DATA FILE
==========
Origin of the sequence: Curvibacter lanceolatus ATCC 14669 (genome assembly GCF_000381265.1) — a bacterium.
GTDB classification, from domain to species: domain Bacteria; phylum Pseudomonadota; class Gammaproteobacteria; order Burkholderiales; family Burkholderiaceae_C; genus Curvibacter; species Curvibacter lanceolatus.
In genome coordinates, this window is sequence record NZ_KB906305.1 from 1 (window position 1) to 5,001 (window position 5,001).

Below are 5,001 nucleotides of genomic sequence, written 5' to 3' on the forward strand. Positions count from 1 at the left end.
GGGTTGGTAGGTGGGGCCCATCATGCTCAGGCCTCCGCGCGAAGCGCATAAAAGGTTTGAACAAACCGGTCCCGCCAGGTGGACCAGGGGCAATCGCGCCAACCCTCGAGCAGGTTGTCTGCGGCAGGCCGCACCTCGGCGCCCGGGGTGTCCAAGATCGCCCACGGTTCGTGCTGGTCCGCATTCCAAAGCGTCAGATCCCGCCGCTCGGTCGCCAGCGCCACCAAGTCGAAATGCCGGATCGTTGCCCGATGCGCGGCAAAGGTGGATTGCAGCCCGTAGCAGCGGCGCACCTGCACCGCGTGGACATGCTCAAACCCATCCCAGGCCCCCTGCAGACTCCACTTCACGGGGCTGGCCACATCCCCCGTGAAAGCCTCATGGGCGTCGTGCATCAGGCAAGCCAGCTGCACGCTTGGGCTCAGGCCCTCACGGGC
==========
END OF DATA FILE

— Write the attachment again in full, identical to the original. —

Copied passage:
Origin of the sequence: Curvibacter lanceolatus ATCC 14669 (genome assembly GCF_000381265.1) — a bacterium.
GTDB classification, from domain to species: domain Bacteria; phylum Pseudomonadota; class Gammaproteobacteria; order Burkholderiales; family Burkholderiaceae_C; genus Curvibacter; species Curvibacter lanceolatus.
In genome coordinates, this window is sequence record NZ_KB906305.1 from 1 (window position 1) to 5,001 (window position 5,001).

Below are 5,001 nucleotides of genomic sequence, written 5' to 3' on the forward strand. Positions count from 1 at the left end.
GGGTTGGTAGGTGGGGCCCATCATGCTCAGGCCTCCGCGCGAAGCGCATAAAAGGTTTGAACAAACCGGTCCCGCCAGGTGGACCAGGGGCAATCGCGCCAACCCTCGAGCAGGTTGTCTGCGGCAGGCCGCACCTCGGCGCCCGGGGTGTCCAAGATCGCCCACGGTTCGTGCTGGTCCGCATTCCAAAGCGTCAGATCCCGCCGCTCGGTCGCCAGCGCCACCAAGTCGAAATGCCGGATCGTTGCCCGATGCGCGGCAAAGGTGGATTGCAGCCCGTAGCAGCGGCGCACCTGCACCGCGTGGACATGCTCAAACCCATCCCAGGCCCCCTGCAGACTCCACTTCACGGGGCTGGCCACATCCCCCGTGAAAGCCTCATGGGCGTCGTGCATCAGGCAAGCCAGCTGCACGCTTGGGCTCAGGCCCTCACGGGC